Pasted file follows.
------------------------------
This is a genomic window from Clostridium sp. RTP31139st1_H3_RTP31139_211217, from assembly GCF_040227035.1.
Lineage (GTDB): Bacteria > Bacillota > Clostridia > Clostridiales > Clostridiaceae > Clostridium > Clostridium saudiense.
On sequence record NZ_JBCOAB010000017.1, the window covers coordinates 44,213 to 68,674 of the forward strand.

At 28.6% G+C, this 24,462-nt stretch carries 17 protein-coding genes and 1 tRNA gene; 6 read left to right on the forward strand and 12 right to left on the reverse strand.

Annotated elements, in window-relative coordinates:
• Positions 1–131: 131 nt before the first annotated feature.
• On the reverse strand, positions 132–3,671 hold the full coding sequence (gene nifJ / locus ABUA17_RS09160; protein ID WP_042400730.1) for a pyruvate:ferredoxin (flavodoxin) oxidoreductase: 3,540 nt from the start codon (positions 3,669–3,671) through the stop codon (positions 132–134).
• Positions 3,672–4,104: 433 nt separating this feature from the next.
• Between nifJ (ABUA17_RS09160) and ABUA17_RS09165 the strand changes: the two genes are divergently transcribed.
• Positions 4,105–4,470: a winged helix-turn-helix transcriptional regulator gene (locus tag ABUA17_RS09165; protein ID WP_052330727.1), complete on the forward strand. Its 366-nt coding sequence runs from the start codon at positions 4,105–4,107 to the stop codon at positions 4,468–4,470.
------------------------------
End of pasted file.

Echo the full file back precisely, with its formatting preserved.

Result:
This is a genomic window from Clostridium sp. RTP31139st1_H3_RTP31139_211217, from assembly GCF_040227035.1.
Lineage (GTDB): Bacteria > Bacillota > Clostridia > Clostridiales > Clostridiaceae > Clostridium > Clostridium saudiense.
On sequence record NZ_JBCOAB010000017.1, the window covers coordinates 44,213 to 68,674 of the forward strand.

At 28.6% G+C, this 24,462-nt stretch carries 17 protein-coding genes and 1 tRNA gene; 6 read left to right on the forward strand and 12 right to left on the reverse strand.

Annotated elements, in window-relative coordinates:
• Positions 1–131: 131 nt before the first annotated feature.
• On the reverse strand, positions 132–3,671 hold the full coding sequence (gene nifJ / locus ABUA17_RS09160; protein ID WP_042400730.1) for a pyruvate:ferredoxin (flavodoxin) oxidoreductase: 3,540 nt from the start codon (positions 3,669–3,671) through the stop codon (positions 132–134).
• Positions 3,672–4,104: 433 nt separating this feature from the next.
• Between nifJ (ABUA17_RS09160) and ABUA17_RS09165 the strand changes: the two genes are divergently transcribed.
• Positions 4,105–4,470: a winged helix-turn-helix transcriptional regulator gene (locus tag ABUA17_RS09165; protein ID WP_052330727.1), complete on the forward strand. Its 366-nt coding sequence runs from the start codon at positions 4,105–4,107 to the stop codon at positions 4,468–4,470.